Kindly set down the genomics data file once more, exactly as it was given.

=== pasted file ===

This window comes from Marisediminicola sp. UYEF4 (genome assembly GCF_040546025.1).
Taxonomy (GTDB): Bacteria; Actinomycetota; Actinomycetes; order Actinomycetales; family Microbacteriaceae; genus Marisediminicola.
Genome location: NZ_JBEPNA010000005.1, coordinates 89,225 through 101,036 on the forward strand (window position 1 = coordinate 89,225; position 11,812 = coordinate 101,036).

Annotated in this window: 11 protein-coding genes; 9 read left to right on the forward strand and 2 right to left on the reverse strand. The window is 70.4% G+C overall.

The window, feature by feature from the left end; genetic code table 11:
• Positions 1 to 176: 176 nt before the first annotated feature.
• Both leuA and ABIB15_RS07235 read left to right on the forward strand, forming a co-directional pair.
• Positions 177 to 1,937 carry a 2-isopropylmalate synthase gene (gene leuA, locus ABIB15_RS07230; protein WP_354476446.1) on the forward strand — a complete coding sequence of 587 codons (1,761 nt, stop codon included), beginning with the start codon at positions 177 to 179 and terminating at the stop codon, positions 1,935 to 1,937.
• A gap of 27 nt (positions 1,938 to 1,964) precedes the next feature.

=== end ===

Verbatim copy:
This window comes from Marisediminicola sp. UYEF4 (genome assembly GCF_040546025.1).
Taxonomy (GTDB): Bacteria; Actinomycetota; Actinomycetes; order Actinomycetales; family Microbacteriaceae; genus Marisediminicola.
Genome location: NZ_JBEPNA010000005.1, coordinates 89,225 through 101,036 on the forward strand (window position 1 = coordinate 89,225; position 11,812 = coordinate 101,036).

Annotated in this window: 11 protein-coding genes; 9 read left to right on the forward strand and 2 right to left on the reverse strand. The window is 70.4% G+C overall.

The window, feature by feature from the left end; genetic code table 11:
• Positions 1 to 176: 176 nt before the first annotated feature.
• Both leuA and ABIB15_RS07235 read left to right on the forward strand, forming a co-directional pair.
• Positions 177 to 1,937 carry a 2-isopropylmalate synthase gene (gene leuA, locus ABIB15_RS07230; protein WP_354476446.1) on the forward strand — a complete coding sequence of 587 codons (1,761 nt, stop codon included), beginning with the start codon at positions 177 to 179 and terminating at the stop codon, positions 1,935 to 1,937.
• A gap of 27 nt (positions 1,938 to 1,964) precedes the next feature.